Early United States periodEdit
American and European "Mountain Men" likely came through the area, while exploring what is now central Arizona during the early 19th century. They obtained valuable beaver and otter pelts; these animals, as well as deer and Mexican wolves, often lived in the Salt River Valley when water supplies and temperatures allowed.
When the Mexican-American War ended in 1848, most of Mexico's northern zone passed to United States control, and a portion of it was made the New Mexico Territory (including what is now Phoenix) shortly afterward. The Gadsden Purchase was completed in 1853. The land was contested ground during the American Civil War: both the Confederate Arizona Territory, organized by Southern sympathizers in 1861 with its capital in Tucson, and the United States Arizona Territory, formed by the United States Congress in 1863 with its capital at Fort Whipple (now Prescott), included the Salt River Valley within their borders. The valley was not militarily important, however, and did not witness conflict.
In 1863, the mining town of Wickenburg was the first to be established in what is now Maricopa County. At the time this county did not exist, as the land was within Yavapai County along with the other major town of Prescott.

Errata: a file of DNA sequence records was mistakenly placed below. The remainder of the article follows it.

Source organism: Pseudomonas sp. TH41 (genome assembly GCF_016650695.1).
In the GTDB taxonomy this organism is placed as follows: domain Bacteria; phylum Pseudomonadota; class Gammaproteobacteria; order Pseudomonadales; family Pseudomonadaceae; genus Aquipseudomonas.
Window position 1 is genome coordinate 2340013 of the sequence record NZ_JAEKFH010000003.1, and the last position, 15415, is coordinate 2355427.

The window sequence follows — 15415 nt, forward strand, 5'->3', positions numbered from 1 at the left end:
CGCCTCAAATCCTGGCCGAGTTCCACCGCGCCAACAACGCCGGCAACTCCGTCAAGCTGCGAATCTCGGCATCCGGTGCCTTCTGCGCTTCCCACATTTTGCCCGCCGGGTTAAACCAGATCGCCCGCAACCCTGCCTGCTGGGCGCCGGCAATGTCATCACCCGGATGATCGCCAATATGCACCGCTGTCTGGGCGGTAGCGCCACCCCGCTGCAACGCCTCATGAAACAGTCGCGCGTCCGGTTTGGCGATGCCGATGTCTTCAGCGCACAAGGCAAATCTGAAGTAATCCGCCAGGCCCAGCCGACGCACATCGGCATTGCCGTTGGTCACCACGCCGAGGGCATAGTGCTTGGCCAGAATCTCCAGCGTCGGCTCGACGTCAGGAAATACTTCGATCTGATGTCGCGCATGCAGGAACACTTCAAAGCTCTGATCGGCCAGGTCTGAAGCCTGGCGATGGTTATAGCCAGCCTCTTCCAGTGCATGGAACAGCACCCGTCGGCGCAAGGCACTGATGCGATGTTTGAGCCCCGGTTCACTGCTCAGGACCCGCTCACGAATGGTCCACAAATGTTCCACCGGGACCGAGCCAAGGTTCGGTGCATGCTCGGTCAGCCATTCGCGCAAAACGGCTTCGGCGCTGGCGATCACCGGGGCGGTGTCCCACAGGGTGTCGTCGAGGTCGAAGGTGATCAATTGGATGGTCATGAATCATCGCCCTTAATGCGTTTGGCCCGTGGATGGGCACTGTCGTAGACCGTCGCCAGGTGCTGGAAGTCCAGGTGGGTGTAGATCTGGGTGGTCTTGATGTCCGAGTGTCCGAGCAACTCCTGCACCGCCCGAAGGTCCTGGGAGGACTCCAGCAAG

The US Army created Fort McDowell on the Verde River in 1865 to quell Native American uprisings. Hispanic workers serving the fort established a camp on the south side of the Salt River by 1866, which was the first non-native settlement in the valley after the decline of the Hohokam. In later years, other nearby settlements would form and merge to become the city of Tempe, but this community was incorporated after Phoenix.
The history of Phoenix as a city begins with Jack Swilling, a Confederate veteran of the American Civil War (1861–1865), who had come west to seek wealth in the 1850s, and worked primarily in Wickenburg. On an outing in 1867, he stopped to rest at the foot of the White Tank Mountains. Swilling observed the abandoned river valley and considered its potential for farming, much like that already cultivated by the military further east, near Fort McDowell. The terrain and climate were optimal; only a regular source of water was necessary. The existence of the old Hohokam ruins, showing clear paths for canals, made Swilling imagine new possibilities.
Swilling had a series of canals built, which followed those of the ancient Native American system. A small community formed that same year about 4 miles (6 km) east of the present city. It was first called Pumpkinville, due to the large pumpkins that flourished in fields along the canals. Later it was called Swilling's Mill in his honor, though later renamed to Helling Mill, Mill City, and finally, East Phoenix. Swilling, a former [[Confederate States Army|Confederate